The three sphere is a circle bundle over the two sphere, giving a fibration of $\mathbb{S}^3$ as well as a system of *toroidal coordiantes*.
Furthermore, this fibration is but the simplest in an infinite sequence of *Seifert fibrations* of $\mathbb{S}^3$ which in general fill the sphere with $(p,q)$ torus knots.

An (arbitrarily chosen) boundary slope for the figure 8 knot complement, rendered intrinsically in the incomplete Euclidean metric it inhertis under stereographic projection from a point on the knot.

A hypercube tiling of S3 with totally geodesic faces, rotating under a 1-parameter subgroup of SO(4).

The trajectory of lightlike curves around a non-rotating black hole in Schwarzschild coordinates, with time projected off (as the Schwarzschild solution is static, we may do this in a well-defined way).

Non-rotating black hole with an object in orbit (here drawn as the Earth/Moon system for recognizability). Carefully analyzing the appearence of the background stars and the orbiting object shows the extreme gravitational lensing.

Annular disk around a non-rotating black hole, to show effect of gravitational lensing. (Note: This simulation is not physically accurate, as a rigid disk would likely not be able to sit motionless so close to the event horizon. The disk is for illustrative purposes only to make apparent the trajectories of various light rays).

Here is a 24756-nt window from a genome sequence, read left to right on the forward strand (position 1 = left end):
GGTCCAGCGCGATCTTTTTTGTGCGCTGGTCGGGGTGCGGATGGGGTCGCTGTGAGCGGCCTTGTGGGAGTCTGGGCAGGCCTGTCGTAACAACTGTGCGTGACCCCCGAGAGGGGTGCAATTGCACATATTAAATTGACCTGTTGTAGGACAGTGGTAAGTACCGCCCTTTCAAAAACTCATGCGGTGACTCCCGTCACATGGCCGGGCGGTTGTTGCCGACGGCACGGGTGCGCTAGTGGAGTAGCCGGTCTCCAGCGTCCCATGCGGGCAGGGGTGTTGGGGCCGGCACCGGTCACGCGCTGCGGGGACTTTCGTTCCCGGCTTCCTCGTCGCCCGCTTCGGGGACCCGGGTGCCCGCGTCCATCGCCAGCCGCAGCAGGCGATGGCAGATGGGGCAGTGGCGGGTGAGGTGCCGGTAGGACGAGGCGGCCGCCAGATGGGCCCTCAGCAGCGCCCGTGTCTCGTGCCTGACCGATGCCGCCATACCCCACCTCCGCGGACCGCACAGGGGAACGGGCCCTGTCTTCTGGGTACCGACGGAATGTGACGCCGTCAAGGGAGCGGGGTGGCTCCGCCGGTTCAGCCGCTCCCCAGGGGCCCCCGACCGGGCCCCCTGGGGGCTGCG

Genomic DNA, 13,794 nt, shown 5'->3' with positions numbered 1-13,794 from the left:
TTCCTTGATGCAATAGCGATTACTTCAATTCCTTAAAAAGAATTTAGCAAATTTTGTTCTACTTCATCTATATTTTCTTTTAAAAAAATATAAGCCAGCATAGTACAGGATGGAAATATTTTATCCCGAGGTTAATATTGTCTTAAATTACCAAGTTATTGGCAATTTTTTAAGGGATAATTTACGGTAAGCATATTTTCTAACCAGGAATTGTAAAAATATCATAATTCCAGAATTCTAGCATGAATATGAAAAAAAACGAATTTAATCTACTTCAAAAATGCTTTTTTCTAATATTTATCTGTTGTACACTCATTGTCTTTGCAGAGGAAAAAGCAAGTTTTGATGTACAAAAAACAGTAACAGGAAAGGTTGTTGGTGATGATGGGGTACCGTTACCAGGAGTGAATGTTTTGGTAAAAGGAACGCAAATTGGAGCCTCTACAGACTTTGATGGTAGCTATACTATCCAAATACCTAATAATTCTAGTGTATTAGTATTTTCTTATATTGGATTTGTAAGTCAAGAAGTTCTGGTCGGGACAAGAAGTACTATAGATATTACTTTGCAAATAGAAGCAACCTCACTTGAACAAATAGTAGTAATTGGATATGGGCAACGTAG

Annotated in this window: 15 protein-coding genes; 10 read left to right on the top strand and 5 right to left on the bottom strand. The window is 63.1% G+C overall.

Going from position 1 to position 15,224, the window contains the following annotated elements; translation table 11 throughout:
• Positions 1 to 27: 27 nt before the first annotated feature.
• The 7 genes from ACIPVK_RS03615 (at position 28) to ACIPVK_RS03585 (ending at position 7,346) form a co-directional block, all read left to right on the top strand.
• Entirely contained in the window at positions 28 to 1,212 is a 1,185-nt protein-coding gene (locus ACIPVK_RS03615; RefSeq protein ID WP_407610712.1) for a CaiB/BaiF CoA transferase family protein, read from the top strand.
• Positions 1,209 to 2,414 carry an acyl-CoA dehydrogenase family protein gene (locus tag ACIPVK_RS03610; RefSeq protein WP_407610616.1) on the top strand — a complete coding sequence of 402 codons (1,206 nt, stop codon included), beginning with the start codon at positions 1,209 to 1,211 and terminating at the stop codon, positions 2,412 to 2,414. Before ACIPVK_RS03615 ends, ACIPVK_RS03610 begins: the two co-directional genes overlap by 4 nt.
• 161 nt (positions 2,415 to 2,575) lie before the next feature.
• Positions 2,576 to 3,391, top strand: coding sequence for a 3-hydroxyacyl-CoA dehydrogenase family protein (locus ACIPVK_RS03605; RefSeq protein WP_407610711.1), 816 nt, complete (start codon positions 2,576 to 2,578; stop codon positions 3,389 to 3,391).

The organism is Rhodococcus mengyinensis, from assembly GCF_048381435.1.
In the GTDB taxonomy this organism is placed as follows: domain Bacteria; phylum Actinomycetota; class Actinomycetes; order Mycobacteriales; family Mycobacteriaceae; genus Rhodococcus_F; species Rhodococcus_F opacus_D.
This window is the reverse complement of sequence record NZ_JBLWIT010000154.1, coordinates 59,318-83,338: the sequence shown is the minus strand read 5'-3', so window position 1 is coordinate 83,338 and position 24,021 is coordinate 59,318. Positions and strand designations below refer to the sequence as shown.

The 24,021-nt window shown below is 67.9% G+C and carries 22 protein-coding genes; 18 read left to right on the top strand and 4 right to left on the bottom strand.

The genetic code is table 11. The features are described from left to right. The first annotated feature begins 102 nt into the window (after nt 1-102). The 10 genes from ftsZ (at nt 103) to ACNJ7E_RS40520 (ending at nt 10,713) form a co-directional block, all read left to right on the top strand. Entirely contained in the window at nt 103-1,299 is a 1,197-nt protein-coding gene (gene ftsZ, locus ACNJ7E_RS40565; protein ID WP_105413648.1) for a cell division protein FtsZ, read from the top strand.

Every (complex) cubic surface contains exactly 27 (projective) lines. One way of starting to approach this fact (which was introduced to me at a summer school of Benson Farb and Jesse Wolfson) involves a construction taking in a single line on a cubic and producing more, by considering the pencil of planes containing that line in projetive space.

The lines on a cubic surface, all of which are real, animated as the choice of affine patch for RP3 is smoothly varied.

A nice animation of a cubic surface as teh affine patch is slowly changed, that arose from work on the animation above.

The real points of an elliptically fibered surface, animating the fibration by elliptic curves and their degenerations.

By a theorem of Klein, real cubic surfaces with all real lines are diffeomorphic to the connect sum of seven projective planes. This visualizes one such surfaces orientation double cover in the 3-sphere.

The space $\Sigma$ of complex polynomials of degree $n$ with distinct roots has as its fundamental group the $n$-strand Braid group. Thus subvarieties of $\Sigma$ come equipped with braid monodromy, or homomorphisms from their fundamental groups into the braid groups.

The taylor series of an analytic function has a *radius of convergence*, but often the corresponding cirlce is hidden from view when considering only real valued functions.
Here, we use domain coloring of $\mathbb{C}$ to visualize various functions and their series expansions.

The Allosphere is a 30ft diameter spherical screen enclosing a wide walkway which can accomodate 30+ visitors for simultaneous fully immersive virtual reality experiences. Designed and operated by Jo Ann Kuchera-Morin of UCSB's Media Arts and Technology (MAT) department (site), it has been used for both artistic and data-visualization purposes. In collaboration with MAT graduate students Kenny Kim and Dennis Adderton, I have worked with the Allosphere to simulate the interior of geometric 3-manifolds and give visual lectures on various topics in low dimensional topology.

Below are some photos from an exihibition featuring in person 30+ person virtual reality lectures on spherical and hyperbolic geometry